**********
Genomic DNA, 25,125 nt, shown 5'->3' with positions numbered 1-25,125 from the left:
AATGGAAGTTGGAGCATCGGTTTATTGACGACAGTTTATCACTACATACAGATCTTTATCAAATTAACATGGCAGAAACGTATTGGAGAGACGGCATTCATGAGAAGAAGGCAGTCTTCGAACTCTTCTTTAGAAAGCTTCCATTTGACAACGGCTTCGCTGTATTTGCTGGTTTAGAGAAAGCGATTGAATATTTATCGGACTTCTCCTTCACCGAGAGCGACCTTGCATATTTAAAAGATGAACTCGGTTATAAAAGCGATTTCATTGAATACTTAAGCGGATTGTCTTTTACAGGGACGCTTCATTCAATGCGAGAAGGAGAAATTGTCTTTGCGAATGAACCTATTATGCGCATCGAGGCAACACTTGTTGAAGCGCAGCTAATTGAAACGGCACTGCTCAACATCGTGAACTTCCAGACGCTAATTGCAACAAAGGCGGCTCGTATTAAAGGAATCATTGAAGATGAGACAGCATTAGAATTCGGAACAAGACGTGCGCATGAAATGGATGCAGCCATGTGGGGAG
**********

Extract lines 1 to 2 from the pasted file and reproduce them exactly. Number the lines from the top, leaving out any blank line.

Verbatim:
Genomic DNA, 25,125 nt, shown 5'->3' with positions numbered 1-25,125 from the left:
AATGGAAGTTGGAGCATCGGTTTATTGACGACAGTTTATCACTACATACAGATCTTTATCAAATTAACATGGCAGAAACGTATTGGAGAGACGGCATTCATGAGAAGAAGGCAGTCTTCGAACTCTTCTTTAGAAAGCTTCCATTTGACAACGGCTTCGCTGTATTTGCTGGTTTAGAGAAAGCGATTGAATATTTATCGGACTTCTCCTTCACCGAGAGCGACCTTGCATATTTAAAAGATGAACTCGGTTATAAAAGCGATTTCATTGAATACTTAAGCGGATTGTCTTTTACAGGGACGCTTCATTCAATGCGAGAAGGAGAAATTGTCTTTGCGAATGAACCTATTATGCGCATCGAGGCAACACTTGTTGAAGCGCAGCTAATTGAAACGGCACTGCTCAACATCGTGAACTTCCAGACGCTAATTGCAACAAAGGCGGCTCGTATTAAAGGAATCATTGAAGATGAGACAGCATTAGAATTCGGAACAAGACGTGCGCATGAAATGGATGCAGCCATGTGGGGAG